Although I said my next post would be about Anderson Ranch and what I saw on the marsh boat trip, I didn’t feel like writing about that today. Today my interest was focused on a question that came up when I was putting away my Farmers Market purchases from this morning. The question: Why do I always pick white nectarines and peaches over the yellow varieties? I know it’s not because I don’t have a choice. I do. They are almost always displayed side-by-side at the Farmers Market. They are both right there in front of me yet just about every time I come home with either white nectarines or peaches. Most often it’s white nectarines.

From what I have read the main difference between yellow and white nectarines is the amount of acid they contain. This holds true for peaches, the fuzzy-skinned version of the nectarine, too. Lower acid = sweeter fruit. The word nectarine means “sweet as nectar” and some say that is most likely the origin of the name. You can’t say that about the yellow fleshed versions, which tend to have a tangy taste.

Actually, nectarines are a cultivar group of peaches belonging to the same species as peaches. Genetic studies have concluded nectarines are created due to a recessive gene, whereas fuzzy peach skin is dominant. Peach seeds may occasionally grow into trees that bear nectarines, and nectarine seeds may grow into trees that can bear either nectarines or peaches. Because it’s impossible to know which fruit will grow on trees grown from nectarine seeds, nectarine branches are grafted onto peach trees to guarantee the tree will only produce nectarines.

According to several articles I read, the history of the nectarine is unclear; the first recorded mention is from 1616 but they probably had been grown much earlier. Early records of the peach however, occur in central and eastern Asia as early 2000 BC. From there the peach was brought to India, then through Persia, until it reached Greece around 300 BC. It is said that Alexander the Great introduced it to Europe after he conquered the Persians. Romans began cultivating peaches in the first century AD and they were brought to the Americas by Spanish explorers in the 16th century, and eventually they made it to England and France in the 17th century. One publication mentions nectarines being raised on a farm in Jamaica, Long Island, New York as early as 1768. However and whenever by whoever, I’m grateful they arrived here. They are one of my summer favorites.

So now you, like me, know probably more that you wanted to know about nectarines and peaches and I know I always choose white nectarines because they are “sweet as nectar”.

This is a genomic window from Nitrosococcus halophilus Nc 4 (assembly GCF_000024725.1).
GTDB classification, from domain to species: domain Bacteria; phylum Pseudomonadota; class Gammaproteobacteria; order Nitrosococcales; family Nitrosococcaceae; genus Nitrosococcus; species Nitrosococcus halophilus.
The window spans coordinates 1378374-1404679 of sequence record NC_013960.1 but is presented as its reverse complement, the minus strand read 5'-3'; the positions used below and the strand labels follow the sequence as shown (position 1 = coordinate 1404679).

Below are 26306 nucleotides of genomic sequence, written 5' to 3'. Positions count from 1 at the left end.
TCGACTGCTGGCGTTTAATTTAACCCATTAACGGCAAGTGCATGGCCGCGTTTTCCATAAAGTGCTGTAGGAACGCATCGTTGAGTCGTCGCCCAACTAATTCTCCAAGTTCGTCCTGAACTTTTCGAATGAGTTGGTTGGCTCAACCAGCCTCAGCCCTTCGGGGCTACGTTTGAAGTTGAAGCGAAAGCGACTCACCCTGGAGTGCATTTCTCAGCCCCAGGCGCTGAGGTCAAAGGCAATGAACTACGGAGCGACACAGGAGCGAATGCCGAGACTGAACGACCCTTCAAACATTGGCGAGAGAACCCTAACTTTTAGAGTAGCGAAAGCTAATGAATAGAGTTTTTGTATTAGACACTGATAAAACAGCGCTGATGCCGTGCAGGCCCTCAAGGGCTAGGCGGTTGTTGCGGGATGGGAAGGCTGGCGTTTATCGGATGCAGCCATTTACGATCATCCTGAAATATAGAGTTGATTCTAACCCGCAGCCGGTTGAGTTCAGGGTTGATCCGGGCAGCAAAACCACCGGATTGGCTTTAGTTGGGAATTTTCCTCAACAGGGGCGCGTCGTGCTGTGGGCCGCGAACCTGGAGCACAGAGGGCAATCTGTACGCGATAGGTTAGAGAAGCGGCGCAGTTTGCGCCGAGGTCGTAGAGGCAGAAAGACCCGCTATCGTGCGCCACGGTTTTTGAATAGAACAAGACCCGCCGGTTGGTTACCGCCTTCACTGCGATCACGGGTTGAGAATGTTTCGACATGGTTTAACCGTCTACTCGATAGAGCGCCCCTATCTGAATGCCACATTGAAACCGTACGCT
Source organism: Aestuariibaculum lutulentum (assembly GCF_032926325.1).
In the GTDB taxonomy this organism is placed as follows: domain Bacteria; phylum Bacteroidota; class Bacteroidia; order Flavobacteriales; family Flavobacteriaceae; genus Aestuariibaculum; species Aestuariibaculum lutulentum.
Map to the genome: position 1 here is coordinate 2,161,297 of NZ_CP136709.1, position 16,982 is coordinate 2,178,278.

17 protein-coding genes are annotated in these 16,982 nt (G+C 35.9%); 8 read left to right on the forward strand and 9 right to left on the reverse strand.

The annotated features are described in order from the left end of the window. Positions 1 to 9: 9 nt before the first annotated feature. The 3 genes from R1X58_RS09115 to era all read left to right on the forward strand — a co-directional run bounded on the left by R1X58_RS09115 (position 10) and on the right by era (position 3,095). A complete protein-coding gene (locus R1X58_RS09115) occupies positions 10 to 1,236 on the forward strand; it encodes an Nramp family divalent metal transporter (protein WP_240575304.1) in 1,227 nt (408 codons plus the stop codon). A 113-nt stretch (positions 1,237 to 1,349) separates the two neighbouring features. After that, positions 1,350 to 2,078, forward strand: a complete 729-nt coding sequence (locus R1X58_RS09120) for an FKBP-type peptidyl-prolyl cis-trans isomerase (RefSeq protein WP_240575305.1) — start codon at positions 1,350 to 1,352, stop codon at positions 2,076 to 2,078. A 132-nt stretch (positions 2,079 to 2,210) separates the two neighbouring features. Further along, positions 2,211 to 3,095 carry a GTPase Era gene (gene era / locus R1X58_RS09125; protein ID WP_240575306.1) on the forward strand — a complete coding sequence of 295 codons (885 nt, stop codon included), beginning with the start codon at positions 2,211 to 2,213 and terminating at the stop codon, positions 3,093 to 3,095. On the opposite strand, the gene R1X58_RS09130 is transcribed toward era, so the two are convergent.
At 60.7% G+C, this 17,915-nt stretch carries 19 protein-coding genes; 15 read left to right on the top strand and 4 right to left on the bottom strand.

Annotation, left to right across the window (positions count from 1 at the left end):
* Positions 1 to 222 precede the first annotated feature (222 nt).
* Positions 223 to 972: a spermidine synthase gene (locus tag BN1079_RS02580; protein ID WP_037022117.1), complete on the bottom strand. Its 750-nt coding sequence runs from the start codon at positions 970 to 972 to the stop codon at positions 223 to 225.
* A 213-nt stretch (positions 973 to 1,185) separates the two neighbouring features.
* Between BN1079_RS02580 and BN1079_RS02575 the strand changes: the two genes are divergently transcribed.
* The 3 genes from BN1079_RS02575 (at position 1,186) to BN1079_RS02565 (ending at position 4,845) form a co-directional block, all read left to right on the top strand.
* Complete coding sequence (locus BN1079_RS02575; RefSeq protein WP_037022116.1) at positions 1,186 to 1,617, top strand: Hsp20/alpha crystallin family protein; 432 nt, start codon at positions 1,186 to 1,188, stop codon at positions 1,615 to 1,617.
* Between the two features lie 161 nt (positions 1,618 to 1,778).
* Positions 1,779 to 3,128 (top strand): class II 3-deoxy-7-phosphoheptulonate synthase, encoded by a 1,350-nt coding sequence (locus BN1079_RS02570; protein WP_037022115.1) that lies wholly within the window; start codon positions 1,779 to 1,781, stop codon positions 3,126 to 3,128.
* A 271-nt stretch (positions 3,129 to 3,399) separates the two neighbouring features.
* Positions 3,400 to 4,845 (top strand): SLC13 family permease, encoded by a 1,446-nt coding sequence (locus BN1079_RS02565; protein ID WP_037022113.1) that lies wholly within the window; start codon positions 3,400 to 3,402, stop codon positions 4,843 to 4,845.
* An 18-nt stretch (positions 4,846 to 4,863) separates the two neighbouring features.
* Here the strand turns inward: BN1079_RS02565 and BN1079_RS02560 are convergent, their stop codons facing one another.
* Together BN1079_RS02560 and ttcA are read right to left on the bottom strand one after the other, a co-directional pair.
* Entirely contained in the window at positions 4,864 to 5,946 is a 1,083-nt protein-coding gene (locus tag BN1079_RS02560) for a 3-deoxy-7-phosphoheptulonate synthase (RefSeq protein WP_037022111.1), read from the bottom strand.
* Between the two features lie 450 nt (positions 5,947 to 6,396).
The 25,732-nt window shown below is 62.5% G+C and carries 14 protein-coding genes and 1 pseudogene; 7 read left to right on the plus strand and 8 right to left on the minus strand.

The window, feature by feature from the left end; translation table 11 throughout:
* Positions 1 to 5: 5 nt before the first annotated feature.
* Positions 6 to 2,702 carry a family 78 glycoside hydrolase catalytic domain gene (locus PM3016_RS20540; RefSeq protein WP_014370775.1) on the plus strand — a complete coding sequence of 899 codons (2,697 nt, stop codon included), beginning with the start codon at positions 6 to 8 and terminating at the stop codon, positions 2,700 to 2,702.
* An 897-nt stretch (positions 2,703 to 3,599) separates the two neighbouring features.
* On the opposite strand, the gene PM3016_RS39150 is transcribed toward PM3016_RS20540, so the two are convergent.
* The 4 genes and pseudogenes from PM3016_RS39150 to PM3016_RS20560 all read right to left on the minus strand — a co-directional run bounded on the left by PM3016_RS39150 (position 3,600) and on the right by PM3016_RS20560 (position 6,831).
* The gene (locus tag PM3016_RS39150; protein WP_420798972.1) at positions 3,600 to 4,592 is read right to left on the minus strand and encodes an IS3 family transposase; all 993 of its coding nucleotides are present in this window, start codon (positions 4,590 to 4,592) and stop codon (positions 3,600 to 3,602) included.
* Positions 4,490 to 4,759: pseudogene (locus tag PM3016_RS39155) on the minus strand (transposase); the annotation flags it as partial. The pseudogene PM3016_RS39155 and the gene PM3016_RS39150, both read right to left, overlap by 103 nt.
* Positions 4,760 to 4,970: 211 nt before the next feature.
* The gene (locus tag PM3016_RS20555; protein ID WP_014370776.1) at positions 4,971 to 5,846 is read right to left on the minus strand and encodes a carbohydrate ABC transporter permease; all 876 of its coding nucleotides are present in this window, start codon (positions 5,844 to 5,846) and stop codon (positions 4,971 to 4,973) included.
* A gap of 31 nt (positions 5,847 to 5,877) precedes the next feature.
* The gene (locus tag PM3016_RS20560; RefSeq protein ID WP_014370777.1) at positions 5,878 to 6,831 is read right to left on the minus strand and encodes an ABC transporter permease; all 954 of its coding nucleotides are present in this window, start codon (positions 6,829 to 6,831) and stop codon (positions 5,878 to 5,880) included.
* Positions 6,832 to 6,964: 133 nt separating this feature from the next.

For those of you wanting to try your nectarines in a baked treat, here’s a yummy little recipe from Donna Hay’s book, Entertaining. I found it while poking around looking for nectarine facts and it seemed like the perfect recipe to try. She describes these Little Nectarine Cakes as “being perfect partners for a morning cup of coffee or an afternoon latte”. Taking her advice I mixed up a batch and put them in the oven. As they baked their aroma filled my kitchen and then then the timer rang. They were ready. I carefully moved them from the oven to the cooling rack and let them sit for around ten minutes, then I  gently took them out of the pan and before I knew what was happening I broke off a nice piece and popped it in my mouth. It was still hot and moist and oh so tasty. I know, no  self discipline. Not only no self discipline, no remorse either.  I’ll try the next one with my morning coffee tomorrow.  I definitely recommend you try them warm from the oven or reheated. They would also be good served warm with a scoop of vanilla bean ice cream or perhaps whipped cream with a little orange or lemon zest. The only changes I made were;  I substituted Greek yogurt for the sour cream and added sliced almonds to the topping. You could also substitute other fruits like apricots, plums or peaches if you don’t have nectarines.  They’re easy to make and delicious.

Now that the nectarine questions are answered maybe I can get motivated to finish the Road Trip post. That won’t be as much fun as this post was since there’s no warm cake to look forward to. That is unless, I make more.

Clear Lake Road Trip – Kelseyville and Vigilance

After a short drive off the main highway I arrived in downtown Kelseyville. It’s a small (pop. around 3000) town and I found the people to be very  friendly. After a nice walk around the block long main business area I popped into Studebaker’s, a cute little deli,  for a lemonade, then sat outside enjoying its refreshing taste and the local sights.

It’s history says, Kelseyville was established in 1882 and is named after Andrew Kelsey, the first American settler in Lake County. A quirky trivia bit about Lake County I found while researching is that it is the only one of California’s 58 counties that has never been served by a railroad. Evidently it was too hilly to build one.